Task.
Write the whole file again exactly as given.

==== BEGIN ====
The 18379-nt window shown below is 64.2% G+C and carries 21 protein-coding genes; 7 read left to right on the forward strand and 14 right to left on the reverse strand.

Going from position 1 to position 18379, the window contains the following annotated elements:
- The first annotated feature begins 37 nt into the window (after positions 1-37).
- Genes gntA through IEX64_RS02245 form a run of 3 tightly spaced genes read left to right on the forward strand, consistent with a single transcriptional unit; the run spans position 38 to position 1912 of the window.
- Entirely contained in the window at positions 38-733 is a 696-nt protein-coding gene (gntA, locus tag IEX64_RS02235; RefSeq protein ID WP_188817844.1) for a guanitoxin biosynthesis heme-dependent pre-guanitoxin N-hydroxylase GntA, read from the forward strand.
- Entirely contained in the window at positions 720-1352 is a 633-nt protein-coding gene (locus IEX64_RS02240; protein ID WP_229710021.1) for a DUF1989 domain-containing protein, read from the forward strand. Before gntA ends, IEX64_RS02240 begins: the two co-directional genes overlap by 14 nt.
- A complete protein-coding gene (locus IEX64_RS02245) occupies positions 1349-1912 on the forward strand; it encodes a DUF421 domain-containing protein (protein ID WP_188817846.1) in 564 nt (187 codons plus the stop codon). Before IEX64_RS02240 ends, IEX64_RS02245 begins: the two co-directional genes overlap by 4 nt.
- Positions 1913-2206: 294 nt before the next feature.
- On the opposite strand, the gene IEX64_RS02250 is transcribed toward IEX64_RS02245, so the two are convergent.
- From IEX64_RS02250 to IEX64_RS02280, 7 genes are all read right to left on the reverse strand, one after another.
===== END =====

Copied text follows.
The 18379-nt window shown below is 64.2% G+C and carries 21 protein-coding genes; 7 read left to right on the forward strand and 14 right to left on the reverse strand.

Going from position 1 to position 18379, the window contains the following annotated elements:
- The first annotated feature begins 37 nt into the window (after positions 1-37).
- Genes gntA through IEX64_RS02245 form a run of 3 tightly spaced genes read left to right on the forward strand, consistent with a single transcriptional unit; the run spans position 38 to position 1912 of the window.
- Entirely contained in the window at positions 38-733 is a 696-nt protein-coding gene (gntA, locus tag IEX64_RS02235; RefSeq protein ID WP_188817844.1) for a guanitoxin biosynthesis heme-dependent pre-guanitoxin N-hydroxylase GntA, read from the forward strand.
- Entirely contained in the window at positions 720-1352 is a 633-nt protein-coding gene (locus IEX64_RS02240; protein ID WP_229710021.1) for a DUF1989 domain-containing protein, read from the forward strand. Before gntA ends, IEX64_RS02240 begins: the two co-directional genes overlap by 14 nt.
- A complete protein-coding gene (locus IEX64_RS02245) occupies positions 1349-1912 on the forward strand; it encodes a DUF421 domain-containing protein (protein ID WP_188817846.1) in 564 nt (187 codons plus the stop codon). Before IEX64_RS02240 ends, IEX64_RS02245 begins: the two co-directional genes overlap by 4 nt.
- Positions 1913-2206: 294 nt before the next feature.
- On the opposite strand, the gene IEX64_RS02250 is transcribed toward IEX64_RS02245, so the two are convergent.
- From IEX64_RS02250 to IEX64_RS02280, 7 genes are all read right to left on the reverse strand, one after another.